The Protocol, which was incorporated into the Brexit Withdrawal Agreement to help avoid a hard border on the island of Ireland, has left Northern Ireland tied to a range of EU customs and regulatory rules. But the Protocol, which is currently being renegotiated between Brussels and the EU, caused anger among Unionist politicians across Northern Ireland over fears it creates a border down the Irish Sea.
This is due to standards checks which are made on certain products arriving from the rest of the UK.
Because of these concerns, a joint legal challenge was launched by former Brexit Party MEP Ben along with Jim Allister, leader of the Traditional Unionist Voice party and Baroness Kate Hoey.
The Ulster politicians claimed it was unlawful because it conflicted with the 1998 Good Friday Agreement and the 1800 Acts of Union.
In Belfast’s High Court earlier this year, some of Northern Ireland’s most senior judges heard arguments from the politicians’ lawyers that the Protocol was legally “rotten to the core” and incompatible with domestic and European law.
But the politician’s case was thrown out with Mr Justice Colton rejecting their challenge on all grounds.
The judge said the Withdrawal Agreement Act, which includes legalisation for the Protocol, directly conflicted with the 1800 Acts of Union in respect of free trade.
But he stressed the relevant parts of the Acts of Union were “impliedly repealed” by the Withdrawal Agreement Act.
The Appeal Court in Belfast will now hear a challenge to the lawfulness of the Northern Ireland Protocol in October.
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Sir Jeffrey was giving evidence to the House of Lords constitution committee this morning where he told peers that the Northern Ireland Protocol had altered the constitutional state of Northern Ireland within the UK.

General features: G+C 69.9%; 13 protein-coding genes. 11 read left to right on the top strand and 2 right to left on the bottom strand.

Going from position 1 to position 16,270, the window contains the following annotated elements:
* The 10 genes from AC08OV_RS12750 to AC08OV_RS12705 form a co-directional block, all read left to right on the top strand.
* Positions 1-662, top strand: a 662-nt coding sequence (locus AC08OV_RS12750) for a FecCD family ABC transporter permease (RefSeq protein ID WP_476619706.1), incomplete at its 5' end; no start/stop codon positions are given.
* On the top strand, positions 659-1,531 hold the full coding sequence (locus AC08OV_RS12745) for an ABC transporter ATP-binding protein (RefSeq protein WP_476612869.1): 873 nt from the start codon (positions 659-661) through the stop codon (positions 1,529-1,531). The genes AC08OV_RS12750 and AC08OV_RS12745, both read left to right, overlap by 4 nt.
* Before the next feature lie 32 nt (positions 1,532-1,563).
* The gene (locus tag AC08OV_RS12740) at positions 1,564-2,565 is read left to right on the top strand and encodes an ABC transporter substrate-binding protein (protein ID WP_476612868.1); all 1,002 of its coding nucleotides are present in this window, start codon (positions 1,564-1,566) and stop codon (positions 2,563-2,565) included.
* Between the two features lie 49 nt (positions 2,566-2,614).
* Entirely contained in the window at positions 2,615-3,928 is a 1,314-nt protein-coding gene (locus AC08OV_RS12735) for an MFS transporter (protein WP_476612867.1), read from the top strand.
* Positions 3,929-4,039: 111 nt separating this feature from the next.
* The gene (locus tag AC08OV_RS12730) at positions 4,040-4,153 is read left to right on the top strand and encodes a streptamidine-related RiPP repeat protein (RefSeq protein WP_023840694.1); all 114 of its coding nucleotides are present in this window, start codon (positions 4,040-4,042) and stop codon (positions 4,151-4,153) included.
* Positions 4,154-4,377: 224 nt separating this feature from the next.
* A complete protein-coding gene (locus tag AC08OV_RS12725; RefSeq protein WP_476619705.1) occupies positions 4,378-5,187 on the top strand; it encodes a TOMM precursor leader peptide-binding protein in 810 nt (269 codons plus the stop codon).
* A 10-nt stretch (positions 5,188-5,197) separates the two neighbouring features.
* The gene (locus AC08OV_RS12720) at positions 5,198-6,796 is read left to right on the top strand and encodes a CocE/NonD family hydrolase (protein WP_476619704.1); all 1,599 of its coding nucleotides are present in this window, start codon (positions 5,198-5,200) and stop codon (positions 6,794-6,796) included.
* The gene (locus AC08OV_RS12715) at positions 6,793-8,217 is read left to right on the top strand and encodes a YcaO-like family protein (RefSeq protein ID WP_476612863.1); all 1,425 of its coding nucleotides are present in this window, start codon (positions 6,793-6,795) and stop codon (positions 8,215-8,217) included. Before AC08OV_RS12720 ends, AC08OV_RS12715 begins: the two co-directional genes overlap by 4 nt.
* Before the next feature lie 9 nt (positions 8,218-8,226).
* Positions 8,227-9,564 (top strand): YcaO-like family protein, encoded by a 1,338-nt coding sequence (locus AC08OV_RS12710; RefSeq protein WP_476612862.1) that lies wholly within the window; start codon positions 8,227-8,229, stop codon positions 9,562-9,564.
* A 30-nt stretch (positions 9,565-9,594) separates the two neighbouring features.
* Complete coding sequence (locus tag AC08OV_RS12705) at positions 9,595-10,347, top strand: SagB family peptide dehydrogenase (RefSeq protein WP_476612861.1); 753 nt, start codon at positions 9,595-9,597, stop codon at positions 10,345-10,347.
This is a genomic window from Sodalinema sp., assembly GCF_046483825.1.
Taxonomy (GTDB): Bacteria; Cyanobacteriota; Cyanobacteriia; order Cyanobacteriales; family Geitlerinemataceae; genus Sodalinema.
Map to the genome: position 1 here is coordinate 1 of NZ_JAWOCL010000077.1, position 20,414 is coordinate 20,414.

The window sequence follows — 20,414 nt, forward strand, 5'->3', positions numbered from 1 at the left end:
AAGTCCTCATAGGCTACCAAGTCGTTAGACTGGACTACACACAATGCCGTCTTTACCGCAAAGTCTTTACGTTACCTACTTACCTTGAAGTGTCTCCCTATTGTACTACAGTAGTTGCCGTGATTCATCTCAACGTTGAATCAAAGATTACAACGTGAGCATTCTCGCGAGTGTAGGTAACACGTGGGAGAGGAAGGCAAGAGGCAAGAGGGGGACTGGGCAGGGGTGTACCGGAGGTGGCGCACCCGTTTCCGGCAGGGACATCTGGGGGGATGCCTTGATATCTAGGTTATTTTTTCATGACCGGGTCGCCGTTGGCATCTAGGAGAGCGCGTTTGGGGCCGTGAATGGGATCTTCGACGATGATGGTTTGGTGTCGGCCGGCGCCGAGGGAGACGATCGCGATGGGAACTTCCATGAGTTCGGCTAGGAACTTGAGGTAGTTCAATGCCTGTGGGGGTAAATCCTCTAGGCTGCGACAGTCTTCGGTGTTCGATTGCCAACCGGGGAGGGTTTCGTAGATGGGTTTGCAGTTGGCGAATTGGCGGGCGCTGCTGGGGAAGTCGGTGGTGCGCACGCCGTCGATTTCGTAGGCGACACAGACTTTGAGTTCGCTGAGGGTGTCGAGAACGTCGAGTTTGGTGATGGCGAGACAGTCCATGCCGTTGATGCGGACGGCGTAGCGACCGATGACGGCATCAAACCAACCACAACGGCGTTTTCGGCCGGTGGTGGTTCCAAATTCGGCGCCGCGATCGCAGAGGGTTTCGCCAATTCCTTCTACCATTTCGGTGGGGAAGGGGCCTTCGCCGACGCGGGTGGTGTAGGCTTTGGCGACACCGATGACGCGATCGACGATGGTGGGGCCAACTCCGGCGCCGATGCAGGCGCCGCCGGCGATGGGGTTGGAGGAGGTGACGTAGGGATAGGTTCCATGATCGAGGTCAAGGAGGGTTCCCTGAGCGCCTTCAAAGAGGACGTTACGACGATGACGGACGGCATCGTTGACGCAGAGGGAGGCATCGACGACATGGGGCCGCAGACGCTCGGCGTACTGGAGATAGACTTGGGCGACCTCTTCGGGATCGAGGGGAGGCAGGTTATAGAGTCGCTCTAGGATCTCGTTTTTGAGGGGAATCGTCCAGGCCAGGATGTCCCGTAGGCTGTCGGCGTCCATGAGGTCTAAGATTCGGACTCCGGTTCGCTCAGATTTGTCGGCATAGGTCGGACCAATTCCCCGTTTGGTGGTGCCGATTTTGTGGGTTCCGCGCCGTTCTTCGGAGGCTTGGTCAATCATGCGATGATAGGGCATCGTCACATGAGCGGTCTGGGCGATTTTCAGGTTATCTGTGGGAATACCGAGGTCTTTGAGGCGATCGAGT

The Lords committee is exploring the future governance of the UK and Baroness Suttie asked the DUP leader about the impact of the protocol on the union between Northern Ireland and Great Britain.
Sir Jeffrey told the committee: “The Northern Ireland Protocol, in my opinion and in the opinion of the High Court in Belfast, alters the constitutional status of Northern Ireland within the UK.
“The most fundamental piece of law in terms of Northern Ireland’s place within the union is the Act of Union itself and recently the High Court ruled in a landmark case that the EU Withdrawal Agreement and the NI Protocol repeal key elements of article six of the Act of Union.
“Article six makes provision for free trade within the United Kingdom.
“It states clearly that there should be no barriers to trade between the constituent parts of the United Kingdom.
“For the High Court to state very clearly that the terms of the Act of Union have been altered significantly by the NI Protocol marks for us an unacceptable change in our constitutional status.
“It is also worth noting that article one of the Good Friday Agreement makes very clear that any change to the constitutional status should require the consent of the people of Northern Ireland.
“The consent of the people of Northern Ireland has not been sought for amending article six.”